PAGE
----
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Hoffmann, R. A wiki for the life sciences where authorship matters. Nature Genetics (2008)

Bactericidal activity of oral beta-lactam antibiotics in plasma and urine versus isogenic Escherichia coli strains producing broad- and extended-spectrum beta-lactamases.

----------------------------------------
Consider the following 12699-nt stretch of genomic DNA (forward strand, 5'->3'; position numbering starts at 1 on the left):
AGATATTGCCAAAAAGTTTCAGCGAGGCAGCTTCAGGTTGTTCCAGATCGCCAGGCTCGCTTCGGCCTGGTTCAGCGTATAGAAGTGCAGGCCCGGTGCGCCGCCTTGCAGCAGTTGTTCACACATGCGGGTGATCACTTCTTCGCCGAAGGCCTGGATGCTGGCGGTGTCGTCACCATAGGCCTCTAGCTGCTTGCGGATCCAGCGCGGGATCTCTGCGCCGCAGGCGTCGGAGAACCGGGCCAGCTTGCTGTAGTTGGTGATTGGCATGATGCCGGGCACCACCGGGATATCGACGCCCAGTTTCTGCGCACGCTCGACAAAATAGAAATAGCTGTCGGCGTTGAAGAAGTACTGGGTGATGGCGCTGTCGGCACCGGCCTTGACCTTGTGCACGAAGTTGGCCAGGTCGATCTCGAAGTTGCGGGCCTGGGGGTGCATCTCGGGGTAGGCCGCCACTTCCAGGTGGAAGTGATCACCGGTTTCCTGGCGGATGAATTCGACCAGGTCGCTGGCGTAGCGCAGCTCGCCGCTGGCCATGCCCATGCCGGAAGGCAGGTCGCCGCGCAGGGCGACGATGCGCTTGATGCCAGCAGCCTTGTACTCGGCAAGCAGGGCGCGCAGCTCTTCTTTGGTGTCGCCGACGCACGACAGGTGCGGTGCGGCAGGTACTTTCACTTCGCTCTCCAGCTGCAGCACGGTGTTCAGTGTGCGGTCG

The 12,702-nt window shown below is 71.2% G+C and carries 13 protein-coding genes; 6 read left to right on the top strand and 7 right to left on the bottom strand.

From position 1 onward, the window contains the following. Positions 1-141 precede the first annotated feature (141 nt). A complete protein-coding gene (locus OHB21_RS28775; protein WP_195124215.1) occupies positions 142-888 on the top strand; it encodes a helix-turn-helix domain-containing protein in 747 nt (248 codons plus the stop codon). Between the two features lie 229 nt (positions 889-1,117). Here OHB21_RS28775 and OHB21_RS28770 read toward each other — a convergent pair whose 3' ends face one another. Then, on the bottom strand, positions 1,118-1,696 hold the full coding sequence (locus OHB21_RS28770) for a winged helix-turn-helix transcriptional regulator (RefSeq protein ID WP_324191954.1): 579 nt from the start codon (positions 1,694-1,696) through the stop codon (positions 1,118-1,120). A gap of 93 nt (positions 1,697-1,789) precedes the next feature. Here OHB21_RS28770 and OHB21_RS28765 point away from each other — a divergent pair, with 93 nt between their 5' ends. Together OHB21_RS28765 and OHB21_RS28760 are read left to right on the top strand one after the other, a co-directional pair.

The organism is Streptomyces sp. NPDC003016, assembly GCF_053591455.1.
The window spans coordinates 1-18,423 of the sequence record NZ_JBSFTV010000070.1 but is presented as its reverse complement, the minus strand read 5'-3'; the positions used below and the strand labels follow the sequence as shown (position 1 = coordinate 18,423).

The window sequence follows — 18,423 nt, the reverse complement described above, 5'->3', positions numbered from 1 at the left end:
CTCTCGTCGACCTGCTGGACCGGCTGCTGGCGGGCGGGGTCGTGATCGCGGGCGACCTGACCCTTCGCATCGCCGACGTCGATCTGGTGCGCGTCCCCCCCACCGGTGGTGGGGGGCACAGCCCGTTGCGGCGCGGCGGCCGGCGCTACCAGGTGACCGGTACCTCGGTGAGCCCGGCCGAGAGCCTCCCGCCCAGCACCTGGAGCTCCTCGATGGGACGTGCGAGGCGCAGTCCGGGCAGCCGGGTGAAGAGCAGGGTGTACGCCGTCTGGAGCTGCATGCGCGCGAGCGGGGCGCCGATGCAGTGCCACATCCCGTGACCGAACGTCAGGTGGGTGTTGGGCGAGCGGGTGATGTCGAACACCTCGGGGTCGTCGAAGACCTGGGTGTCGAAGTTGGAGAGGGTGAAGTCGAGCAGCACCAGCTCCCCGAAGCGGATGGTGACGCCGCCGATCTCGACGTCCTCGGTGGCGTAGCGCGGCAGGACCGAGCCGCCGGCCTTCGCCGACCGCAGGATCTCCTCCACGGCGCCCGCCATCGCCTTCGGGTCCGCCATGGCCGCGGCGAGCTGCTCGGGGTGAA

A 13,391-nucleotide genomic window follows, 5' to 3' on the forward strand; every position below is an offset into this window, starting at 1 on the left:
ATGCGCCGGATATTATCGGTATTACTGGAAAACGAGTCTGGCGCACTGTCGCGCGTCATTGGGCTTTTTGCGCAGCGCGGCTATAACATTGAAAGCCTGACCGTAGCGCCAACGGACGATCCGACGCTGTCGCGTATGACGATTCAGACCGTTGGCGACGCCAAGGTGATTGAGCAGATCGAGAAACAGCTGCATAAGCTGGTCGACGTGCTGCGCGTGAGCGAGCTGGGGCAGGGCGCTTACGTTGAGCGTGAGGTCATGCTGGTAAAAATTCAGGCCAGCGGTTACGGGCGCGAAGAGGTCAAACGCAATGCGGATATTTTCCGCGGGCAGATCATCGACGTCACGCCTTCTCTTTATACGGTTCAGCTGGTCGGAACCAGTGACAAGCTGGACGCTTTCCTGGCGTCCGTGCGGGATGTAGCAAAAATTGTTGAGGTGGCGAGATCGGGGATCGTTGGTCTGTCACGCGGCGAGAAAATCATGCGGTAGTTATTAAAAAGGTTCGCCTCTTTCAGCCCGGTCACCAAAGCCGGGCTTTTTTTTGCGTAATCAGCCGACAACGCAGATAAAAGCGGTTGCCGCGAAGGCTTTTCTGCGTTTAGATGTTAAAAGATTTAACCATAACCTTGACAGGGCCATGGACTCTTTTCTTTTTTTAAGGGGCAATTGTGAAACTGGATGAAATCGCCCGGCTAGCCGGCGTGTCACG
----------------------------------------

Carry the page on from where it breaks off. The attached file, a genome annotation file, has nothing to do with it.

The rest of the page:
Bacteria harbouring extended-spectrum beta-lactamases (ESBLs), derived by mutation from TEM-1, TEM-2 or SHV-1 beta-lactamases, have been described world-wide. The in vitro activities of these enzymes against beta-lactam antibiotics, including oral cephalosporins, are well recognised. The aim of this investigation was to assess the bactericidal activity of oral beta-lactam antibiotics available in Croatia (amoxicillin/clavulanate, cephalexin, cefuroxime, cefadroxil and ceftibuten), in biological fluids against isogenic Escherichia coli strains producing broad-spectrum (TEM-1, TEM-2 and SHV-1) and extended-spectrum beta-lactamases (SHV-2, SHV-3, SHV-4, SHV-5, SHV-12). Bactericidal activity of oral beta-lactams in plasma and urine was tested in time-kill experiments and by determining bactericidal titres at different time intervals post-dose. The killing rate of antibiotics in urine was slower than in plasma, but faster than in Mueller-Hinton broth. High bactericidal titres in urine were only maintained throughout the whole dosing interval by ceftibuten against strains producing broad-, SHV-2 and SHV-3 beta-lactamases. The older generation cephalosporins can be considered for the therapy of urinary tract infections caused by E. coli harbouring TEM-1, TEM-2 and SHV-1 beta-lactamases but a shorter dosing interval is needed. Ceftibuten can be recommended with caution in ESBL producing E. coli except those producing SHV-4, SHV-5 and SHV-12 that confer resistance to it. If these enzymes are produced, fluoroquinolones or carbapenems could be considered.[1]


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